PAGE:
By: Joe Brookes, Which50
Social media can be a valuable channel for organisations, but it needs to be approached the right way and many brands are getting into trouble, according to executives.
“It’s one channel that they have very little control over,” said Jodie Sangster, ADMA chief executive officer.
“Should something go wrong with the brand, the first place consumers go is to social media. That is then out there in the big wide world and everyone can see what’s happening between the customer and the brand,” she said.
Sangster’s comments were made in the third installment of the Which-50 podcast as part of ADMA’s brightest minds series. The episode takes a look at brands and social media, including some who recently got it very wrong.
Joining Andrew Birmingham is Trinity P3 chief, Darren Woolley and Pepper IT managing director, Ryan Shelley. The trio discussed how leading organisations utilise social channels and the need to be prepared for bad press.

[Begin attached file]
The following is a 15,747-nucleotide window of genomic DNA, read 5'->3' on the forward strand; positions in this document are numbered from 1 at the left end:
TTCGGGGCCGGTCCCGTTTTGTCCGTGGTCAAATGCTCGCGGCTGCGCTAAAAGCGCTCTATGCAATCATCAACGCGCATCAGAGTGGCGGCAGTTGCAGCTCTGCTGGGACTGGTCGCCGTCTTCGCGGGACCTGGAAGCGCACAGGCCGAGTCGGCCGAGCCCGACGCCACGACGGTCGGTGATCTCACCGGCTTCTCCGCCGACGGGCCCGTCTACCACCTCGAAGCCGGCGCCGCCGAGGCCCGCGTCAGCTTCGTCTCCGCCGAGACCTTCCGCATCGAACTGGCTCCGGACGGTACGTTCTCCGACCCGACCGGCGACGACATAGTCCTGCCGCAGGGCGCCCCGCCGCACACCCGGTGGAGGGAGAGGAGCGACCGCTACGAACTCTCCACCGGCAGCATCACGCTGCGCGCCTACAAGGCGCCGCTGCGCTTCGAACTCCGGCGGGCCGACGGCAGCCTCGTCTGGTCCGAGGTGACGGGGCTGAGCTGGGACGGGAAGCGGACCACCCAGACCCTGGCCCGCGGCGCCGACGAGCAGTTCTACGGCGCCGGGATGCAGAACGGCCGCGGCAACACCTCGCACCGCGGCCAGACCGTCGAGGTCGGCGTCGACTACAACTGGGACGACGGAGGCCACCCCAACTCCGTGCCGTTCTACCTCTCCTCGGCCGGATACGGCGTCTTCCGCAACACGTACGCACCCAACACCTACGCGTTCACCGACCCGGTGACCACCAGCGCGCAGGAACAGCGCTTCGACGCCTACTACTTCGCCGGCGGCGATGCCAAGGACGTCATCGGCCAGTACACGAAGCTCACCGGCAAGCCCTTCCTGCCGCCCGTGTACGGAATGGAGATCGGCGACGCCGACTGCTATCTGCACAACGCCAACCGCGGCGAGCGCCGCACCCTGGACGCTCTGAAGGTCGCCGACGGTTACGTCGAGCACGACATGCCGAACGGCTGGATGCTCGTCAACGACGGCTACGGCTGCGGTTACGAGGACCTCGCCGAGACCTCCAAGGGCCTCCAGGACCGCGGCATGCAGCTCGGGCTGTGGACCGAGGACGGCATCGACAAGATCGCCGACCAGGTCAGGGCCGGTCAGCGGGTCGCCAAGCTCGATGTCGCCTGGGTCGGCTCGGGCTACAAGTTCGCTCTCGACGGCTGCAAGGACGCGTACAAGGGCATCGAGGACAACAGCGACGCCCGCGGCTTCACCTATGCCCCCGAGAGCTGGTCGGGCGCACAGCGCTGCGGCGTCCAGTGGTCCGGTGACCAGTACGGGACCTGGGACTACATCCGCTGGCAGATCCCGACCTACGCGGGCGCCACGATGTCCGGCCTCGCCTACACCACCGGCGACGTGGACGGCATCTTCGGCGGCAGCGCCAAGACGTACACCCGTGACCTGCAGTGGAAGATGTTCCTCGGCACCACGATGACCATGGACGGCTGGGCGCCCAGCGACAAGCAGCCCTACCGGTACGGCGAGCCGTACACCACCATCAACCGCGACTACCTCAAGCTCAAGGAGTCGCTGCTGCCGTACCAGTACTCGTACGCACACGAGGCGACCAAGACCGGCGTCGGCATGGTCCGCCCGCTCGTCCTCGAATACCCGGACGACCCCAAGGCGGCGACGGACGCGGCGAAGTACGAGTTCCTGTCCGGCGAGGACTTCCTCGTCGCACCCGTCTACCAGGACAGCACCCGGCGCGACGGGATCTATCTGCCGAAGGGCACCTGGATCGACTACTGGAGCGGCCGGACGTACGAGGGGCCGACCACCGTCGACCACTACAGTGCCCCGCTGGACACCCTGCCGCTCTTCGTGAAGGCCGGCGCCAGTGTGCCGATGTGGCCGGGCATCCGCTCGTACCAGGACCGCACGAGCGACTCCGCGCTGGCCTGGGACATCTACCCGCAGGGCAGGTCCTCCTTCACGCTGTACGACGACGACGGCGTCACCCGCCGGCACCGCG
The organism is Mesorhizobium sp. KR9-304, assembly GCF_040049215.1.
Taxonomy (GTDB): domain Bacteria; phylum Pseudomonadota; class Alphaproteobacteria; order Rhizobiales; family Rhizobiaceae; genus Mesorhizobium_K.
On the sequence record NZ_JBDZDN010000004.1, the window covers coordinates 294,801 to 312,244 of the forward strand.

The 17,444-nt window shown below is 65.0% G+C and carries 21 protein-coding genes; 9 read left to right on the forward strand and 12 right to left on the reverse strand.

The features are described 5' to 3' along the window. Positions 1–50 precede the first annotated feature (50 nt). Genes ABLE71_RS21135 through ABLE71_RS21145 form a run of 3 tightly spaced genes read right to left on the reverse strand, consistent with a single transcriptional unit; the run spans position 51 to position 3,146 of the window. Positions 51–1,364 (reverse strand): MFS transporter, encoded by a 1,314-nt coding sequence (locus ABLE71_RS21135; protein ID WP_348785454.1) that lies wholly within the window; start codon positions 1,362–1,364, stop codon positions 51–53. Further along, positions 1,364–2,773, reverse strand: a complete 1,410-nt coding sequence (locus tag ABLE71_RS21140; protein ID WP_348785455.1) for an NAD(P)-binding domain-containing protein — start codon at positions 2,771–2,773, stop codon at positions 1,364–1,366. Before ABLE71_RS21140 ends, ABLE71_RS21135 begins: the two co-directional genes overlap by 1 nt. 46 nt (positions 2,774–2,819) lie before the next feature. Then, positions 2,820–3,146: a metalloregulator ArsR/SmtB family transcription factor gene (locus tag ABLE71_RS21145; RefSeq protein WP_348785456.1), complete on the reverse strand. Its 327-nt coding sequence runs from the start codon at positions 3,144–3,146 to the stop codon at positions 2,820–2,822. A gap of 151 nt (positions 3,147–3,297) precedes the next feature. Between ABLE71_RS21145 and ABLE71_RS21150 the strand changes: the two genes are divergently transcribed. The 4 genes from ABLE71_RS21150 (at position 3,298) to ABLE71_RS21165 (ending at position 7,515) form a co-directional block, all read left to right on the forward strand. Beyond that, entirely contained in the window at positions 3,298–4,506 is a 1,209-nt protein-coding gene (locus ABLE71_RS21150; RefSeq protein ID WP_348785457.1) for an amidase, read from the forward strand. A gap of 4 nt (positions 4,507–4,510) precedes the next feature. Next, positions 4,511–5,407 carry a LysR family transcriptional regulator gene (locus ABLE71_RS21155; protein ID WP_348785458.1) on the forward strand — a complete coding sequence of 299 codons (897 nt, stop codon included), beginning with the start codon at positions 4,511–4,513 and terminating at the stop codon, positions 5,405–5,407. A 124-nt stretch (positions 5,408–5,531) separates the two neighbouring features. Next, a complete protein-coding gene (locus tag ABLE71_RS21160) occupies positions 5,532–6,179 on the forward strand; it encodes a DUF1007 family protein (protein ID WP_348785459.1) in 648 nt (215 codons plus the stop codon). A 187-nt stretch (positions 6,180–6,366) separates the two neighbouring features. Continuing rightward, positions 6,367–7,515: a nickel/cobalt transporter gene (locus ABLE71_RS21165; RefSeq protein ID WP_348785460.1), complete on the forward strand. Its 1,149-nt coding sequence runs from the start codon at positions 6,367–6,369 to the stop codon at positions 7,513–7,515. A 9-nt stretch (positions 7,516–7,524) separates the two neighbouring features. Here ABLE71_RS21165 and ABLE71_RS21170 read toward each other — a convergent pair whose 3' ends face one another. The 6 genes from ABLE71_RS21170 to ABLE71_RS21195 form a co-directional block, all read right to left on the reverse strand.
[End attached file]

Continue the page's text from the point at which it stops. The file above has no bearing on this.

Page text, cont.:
Woolley said brands need to be aware the sharing of negative incidents is almost inevitable.
“Every customer is a potential journalist. We’ve all got mobile phones, we can all videotape what’s going on and social media allows you to spread that as quickly as possible.”
“Bad news spreads much better than good news,” he said.
This was no more evident that in the recent incident involving a customer being forcibly removed from a United Airlines flight.
According to Woolley, the incident and how United handled it was an example of an “old school approach” to media of waiting and not admitting liability.
“The problem is they’re missing a great opportunity,” he said.
“You’ve got to be in the moment,” Woolley said, adding a front-foot approach of admitting fault and rectifying the issue is better suited to today's social media landscape.
The discussion then turned to the co-opting of social issues by brands, including Pepsi's recent unsuccessful attempt to tap into the spirit of revolution.
“Consumers are savvy,” said Peppe IT’s Ryan Shelley.
“People will go, hang on a minute, this isn’t about changing the world, this is about selling more brown fizzy drink,” he said.